To the many practicing brujas out there, “brujeria” is a way to heal intergenerational traumas in both themselves and in their communities. It’s a re-connection to many of the esoteric practices that were nearly erased by colonization and a reclaiming of the traditions that have been deemed “bad” or “evil” by Western Anglo society. Today “brujeria” has become an umbrella term that describes a wide variety of applied practices and belief systems that are a far cry from the strange representations we see in theaters and the demonic superstitions your Abuela warned you about. The sudden rise in the popularity of the term—as well as people’s openness to it—has also made for a rather rich representation of brujas online where you can find anything from Curanderas and Santeras to Tarot readers and Hoodoo practitioners.
It’s a growing online community and Valeria Ruelas has entered as “The Mexican Witch,” where she serves viewers energetic readings and “witch tips” on how everyone can incorporate a little practical brujeria into their lives. Like many modern day practitioners, Ruelas injects her personality, her politics, and cultural background into what she calls her “energy work,” a term that describes the spiritual toolkit she draws from.
“I consider myself eclectic. As as eclectic I don’t really chose [one thing] in particular, I incorporate a lot of aspects of witchcraft, magic, paganism, into my own practice and have kind of made a fusion of that,” she told HipLatina. It’s that same fusion that has given her the freedom to inject her own special flavor into her practice.
“For me, the Mexican aspect of my spirituality and practice is really big. Hence the name, ‘The Mexican Witch.’ And why I would chose that? Because for me a special part about the magic I do is that it is from Mexico and it has Mexican art, and Mexican roots, and Mexican stories” she adds.
Ruelas immigrated to the US with her mother from Meoqui, Chihuahua and relocated in New Mexico and then relocated again when she moved to the East Coast to for college. “I went to Tufts University, in Summerville Cambridge, Massachusetts. I ended up staying there because at the time it was the job market. If I really were to describe my roots and where I’m from, or where my parents lived I always say New Mexico because that’s where I grew up,” she says.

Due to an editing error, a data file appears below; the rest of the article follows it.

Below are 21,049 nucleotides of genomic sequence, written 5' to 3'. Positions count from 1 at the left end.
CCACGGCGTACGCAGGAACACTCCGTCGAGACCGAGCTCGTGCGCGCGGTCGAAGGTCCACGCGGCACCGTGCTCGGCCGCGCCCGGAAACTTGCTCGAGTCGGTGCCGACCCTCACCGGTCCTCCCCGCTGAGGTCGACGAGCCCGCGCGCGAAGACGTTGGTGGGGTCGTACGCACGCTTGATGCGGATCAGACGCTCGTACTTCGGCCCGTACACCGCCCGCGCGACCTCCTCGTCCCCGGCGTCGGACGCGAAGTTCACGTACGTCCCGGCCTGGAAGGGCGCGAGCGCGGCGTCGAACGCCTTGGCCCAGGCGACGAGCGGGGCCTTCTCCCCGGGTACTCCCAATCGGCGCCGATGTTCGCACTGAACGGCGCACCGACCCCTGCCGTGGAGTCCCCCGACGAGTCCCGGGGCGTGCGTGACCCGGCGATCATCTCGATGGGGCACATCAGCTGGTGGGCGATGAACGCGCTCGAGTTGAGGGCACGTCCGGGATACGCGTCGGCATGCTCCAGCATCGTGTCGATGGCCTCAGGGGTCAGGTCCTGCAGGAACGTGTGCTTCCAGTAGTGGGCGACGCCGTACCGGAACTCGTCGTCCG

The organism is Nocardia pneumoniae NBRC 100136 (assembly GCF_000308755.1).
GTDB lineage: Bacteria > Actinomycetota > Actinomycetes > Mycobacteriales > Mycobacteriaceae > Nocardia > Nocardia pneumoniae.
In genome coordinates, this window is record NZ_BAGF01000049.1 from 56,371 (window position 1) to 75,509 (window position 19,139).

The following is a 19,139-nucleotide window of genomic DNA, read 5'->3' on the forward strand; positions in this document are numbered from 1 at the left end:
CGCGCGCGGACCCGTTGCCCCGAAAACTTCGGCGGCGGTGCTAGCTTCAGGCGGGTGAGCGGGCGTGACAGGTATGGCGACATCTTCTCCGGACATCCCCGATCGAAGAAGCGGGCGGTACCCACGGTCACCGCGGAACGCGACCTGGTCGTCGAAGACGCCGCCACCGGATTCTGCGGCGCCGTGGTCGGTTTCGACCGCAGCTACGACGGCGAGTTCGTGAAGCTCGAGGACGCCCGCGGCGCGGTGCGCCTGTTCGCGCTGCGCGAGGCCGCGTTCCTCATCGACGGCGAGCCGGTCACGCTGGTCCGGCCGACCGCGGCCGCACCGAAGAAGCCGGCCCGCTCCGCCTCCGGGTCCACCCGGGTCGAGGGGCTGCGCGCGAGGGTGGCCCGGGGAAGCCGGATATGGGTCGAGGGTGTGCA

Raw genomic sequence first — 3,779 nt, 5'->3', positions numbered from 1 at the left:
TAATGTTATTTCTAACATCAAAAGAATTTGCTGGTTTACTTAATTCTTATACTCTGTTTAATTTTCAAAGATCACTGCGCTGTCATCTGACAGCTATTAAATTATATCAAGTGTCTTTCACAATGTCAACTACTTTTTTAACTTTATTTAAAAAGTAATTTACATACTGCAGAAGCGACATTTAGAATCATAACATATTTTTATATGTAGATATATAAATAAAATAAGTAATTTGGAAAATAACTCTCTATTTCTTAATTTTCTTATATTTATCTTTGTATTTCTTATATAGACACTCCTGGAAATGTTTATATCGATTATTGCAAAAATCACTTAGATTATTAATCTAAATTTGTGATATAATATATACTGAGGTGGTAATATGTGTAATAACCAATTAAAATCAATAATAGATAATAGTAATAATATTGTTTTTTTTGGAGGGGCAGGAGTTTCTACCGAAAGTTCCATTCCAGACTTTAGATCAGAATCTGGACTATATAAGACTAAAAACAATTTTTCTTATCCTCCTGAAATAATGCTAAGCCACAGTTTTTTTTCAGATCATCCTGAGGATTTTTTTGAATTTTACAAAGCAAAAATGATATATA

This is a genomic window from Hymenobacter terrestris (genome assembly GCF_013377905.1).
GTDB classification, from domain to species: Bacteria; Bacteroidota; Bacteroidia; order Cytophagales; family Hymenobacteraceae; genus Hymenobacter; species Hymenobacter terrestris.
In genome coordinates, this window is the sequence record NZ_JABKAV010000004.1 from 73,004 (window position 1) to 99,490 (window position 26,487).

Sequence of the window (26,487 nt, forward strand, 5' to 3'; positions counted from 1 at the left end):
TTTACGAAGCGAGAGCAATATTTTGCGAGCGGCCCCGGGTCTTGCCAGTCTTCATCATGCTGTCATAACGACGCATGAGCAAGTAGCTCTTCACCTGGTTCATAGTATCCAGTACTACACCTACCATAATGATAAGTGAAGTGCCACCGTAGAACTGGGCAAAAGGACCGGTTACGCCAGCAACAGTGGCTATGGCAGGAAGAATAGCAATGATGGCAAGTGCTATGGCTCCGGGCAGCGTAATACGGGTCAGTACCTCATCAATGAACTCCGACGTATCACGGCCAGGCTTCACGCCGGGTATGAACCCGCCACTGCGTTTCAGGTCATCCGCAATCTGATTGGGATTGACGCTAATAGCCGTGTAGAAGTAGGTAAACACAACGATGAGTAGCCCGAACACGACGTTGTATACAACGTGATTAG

But like many who feel pulled to the bruja life, Ruelas felt compelled to leave the typical 9 to 5 job and pushed to follow her calling. “I am a full time professional bruja doing work for people, but also doing it for myself. Energy work, that’s my entire life, I don’t even think of it as a career anymore it’s my lifestyle, and because I created this lifestyle where I can sustain myself and I think that’s part of the magic. With your own might and with your own blessings and your ancestors behind you, all of this becomes a possibility. And for me that’s definitely what’s happened,” she says.
Like most Brujas of color, Ruelas is fighting for visibility, something especially difficult in the city she’s been calling home for the last year—New Orleans. In a field where popularity translates into dollars, a lack of visibility paired with the “mainstream” desire to see a certain type of “witch” means decreased economic access for brujas of color. “I would say that white women are definitely very visible and I say White brujas tend to get more attention than Black or Latina brujas too. So that’s a big deal,” she adds.
Enter any strategically placed Voodoo shop in New Orleans and chances are the items being sold are derived from Black culture and the ones making the money are White. “I think there’s way too much of that, you know? Claiming something that’s not yours in NOLA, and White people have capitalism on their side. Of course there are Black owned Voodoo shops, but in comparison they’re kind of dimmed because there are way more shops owned by White people,” she said. Often times even within the systems they’ve inherited Black and Brown voices have been hijacked, repackaged, and fundamentally obscured. It’s something that Ruelas fights by working to be visible as a Brown witch as well as being a queer witch, yet another identity she says is routinely discounted in the spirit community via sexist language and the affirmation of gender binaries.
“There are some brujas who do not use correct pronouns and there are brujas that are not very LGBT friendly that are prominent in the community. So I say that’s a problem because we’re not holding ourselves accountable,” she told HipLatina. “There still is a lot of patriarchy and sexism and fear of LGBT folks even though this community is known to have high populations of LGBT folks.”
Today, many online brujas are now using their platforms to take a political stance and to use their magic as a way to cope with the increased ugliness we’re seeing taken against people of color in the US. When HipLatina asked Ruelas what she thought the role of brujeria was in this political climate her feelings were clear.
“I would say that [the role of] brujeria is to get rid of the nastiness, the colonialism, and all that awful stuff that has been put on us and instead embrace where we see ourselves in a very true power, liberated, especially sexually, especially when it comes to the things that have a hold of us. Which really includes in my opinion, sexuality and gender,” she said. “I think we’re mixing the energy of the world. I think we’re really—just like our ancestors have done—you know six or seven generations back women would have had to fight this way. We are healers. And I think specifically the difference is that, yes we heal as a collective, but we are really healing ourselves. So I think brujeria contributes to empowerment.”
For more on brujeria, empowerment, and appointments, follow Ruelas on Instagram.